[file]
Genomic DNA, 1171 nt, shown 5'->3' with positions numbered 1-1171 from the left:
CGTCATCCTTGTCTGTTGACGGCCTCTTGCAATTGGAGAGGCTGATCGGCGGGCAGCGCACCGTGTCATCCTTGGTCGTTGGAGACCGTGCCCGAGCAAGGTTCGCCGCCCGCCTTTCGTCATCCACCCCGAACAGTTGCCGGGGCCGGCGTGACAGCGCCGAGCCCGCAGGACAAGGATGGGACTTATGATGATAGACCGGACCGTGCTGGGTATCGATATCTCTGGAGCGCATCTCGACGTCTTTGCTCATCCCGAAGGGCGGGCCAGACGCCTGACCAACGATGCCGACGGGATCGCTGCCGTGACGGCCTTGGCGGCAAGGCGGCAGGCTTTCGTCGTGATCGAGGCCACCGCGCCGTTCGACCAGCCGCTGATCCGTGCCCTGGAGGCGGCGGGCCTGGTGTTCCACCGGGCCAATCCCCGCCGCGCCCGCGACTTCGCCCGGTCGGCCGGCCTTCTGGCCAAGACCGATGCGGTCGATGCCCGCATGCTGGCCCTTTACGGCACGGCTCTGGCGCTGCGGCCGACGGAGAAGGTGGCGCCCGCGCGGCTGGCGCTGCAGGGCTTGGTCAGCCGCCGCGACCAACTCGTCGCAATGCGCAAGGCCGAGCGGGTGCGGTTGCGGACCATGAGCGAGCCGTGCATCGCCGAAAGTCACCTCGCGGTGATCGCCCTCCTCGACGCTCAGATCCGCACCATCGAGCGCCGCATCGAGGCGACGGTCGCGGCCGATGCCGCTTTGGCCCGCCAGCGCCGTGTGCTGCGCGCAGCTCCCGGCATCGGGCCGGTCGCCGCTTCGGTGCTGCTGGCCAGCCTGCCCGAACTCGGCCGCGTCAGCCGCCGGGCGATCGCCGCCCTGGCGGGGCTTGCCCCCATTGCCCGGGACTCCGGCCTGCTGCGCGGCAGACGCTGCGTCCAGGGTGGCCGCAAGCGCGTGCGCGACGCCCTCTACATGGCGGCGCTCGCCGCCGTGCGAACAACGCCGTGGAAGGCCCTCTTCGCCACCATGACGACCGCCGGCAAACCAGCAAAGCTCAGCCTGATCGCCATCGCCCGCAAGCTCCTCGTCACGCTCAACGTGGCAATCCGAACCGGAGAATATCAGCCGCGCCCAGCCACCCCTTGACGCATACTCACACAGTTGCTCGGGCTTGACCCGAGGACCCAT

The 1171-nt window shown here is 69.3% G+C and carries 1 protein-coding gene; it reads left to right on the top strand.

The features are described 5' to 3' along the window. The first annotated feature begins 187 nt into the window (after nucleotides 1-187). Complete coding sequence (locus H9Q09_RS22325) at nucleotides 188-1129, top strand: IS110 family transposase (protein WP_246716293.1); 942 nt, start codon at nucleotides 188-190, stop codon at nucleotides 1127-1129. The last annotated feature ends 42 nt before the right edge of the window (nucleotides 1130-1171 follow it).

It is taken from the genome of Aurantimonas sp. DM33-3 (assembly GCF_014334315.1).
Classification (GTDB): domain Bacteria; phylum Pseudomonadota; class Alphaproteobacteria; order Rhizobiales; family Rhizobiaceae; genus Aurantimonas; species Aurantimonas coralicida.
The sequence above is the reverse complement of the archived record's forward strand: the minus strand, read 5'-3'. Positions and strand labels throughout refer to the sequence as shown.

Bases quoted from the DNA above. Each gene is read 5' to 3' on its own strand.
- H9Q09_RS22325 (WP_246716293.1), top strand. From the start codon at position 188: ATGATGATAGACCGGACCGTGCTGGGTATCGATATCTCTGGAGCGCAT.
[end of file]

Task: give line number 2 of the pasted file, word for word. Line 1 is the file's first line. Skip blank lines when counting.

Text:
CGTCATCCTTGTCTGTTGACGGCCTCTTGCAATTGGAGAGGCTGATCGGCGGGCAGCGCACCGTGTCATCCTTGGTCGTTGGAGACCGTGCCCGAGCAAGGTTCGCCGCCCGCCTTTCGTCATCCACCCCGAACAGTTGCCGGGGCCGGCGTGACAGCGCCGAGCCCGCAGGACAAGGATGGGACTTATGATGATAGACCGGACCGTGCTGGGTATCGATATCTCTGGAGCGCATCTCGACGTCTTTGCTCATCCCGAAGGGCGGGCCAGACGCCTGACCAACGATGCCGACGGGATCGCTGCCGTGACGGCCTTGGCGGCAAGGCGGCAGGCTTTCGTCGTGATCGAGGCCACCGCGCCGTTCGACCAGCCGCTGATCCGTGCCCTGGAGGCGGCGGGCCTGGTGTTCCACCGGGCCAATCCCCGCCGCGCCCGCGACTTCGCCCGGTCGGCCGGCCTTCTGGCCAAGACCGATGCGGTCGATGCCCGCATGCTGGCCCTTTACGGCACGGCTCTGGCGCTGCGGCCGACGGAGAAGGTGGCGCCCGCGCGGCTGGCGCTGCAGGGCTTGGTCAGCCGCCGCGACCAACTCGTCGCAATGCGCAAGGCCGAGCGGGTGCGGTTGCGGACCATGAGCGAGCCGTGCATCGCCGAAAGTCACCTCGCGGTGATCGCCCTCCTCGACGCTCAGATCCGCACCATCGAGCGCCGCATCGAGGCGACGGTCGCGGCCGATGCCGCTTTGGCCCGCCAGCGCCGTGTGCTGCGCGCAGCTCCCGGCATCGGGCCGGTCGCCGCTTCGGTGCTGCTGGCCAGCCTGCCCGAACTCGGCCGCGTCAGCCGCCGGGCGATCGCCGCCCTGGCGGGGCTTGCCCCCATTGCCCGGGACTCCGGCCTGCTGCGCGGCAGACGCTGCGTCCAGGGTGGCCGCAAGCGCGTGCGCGACGCCCTCTACATGGCGGCGCTCGCCGCCGTGCGAACAACGCCGTGGAAGGCCCTCTTCGCCACCATGACGACCGCCGGCAAACCAGCAAAGCTCAGCCTGATCGCCATCGCCCGCAAGCTCCTCGTCACGCTCAACGTGGCAATCCGAACCGGAGAATATCAGCCGCGCCCAGCCACCCCTTGACGCATACTCACACAGTTGCTCGGGCTTGACCCGAGGACCCAT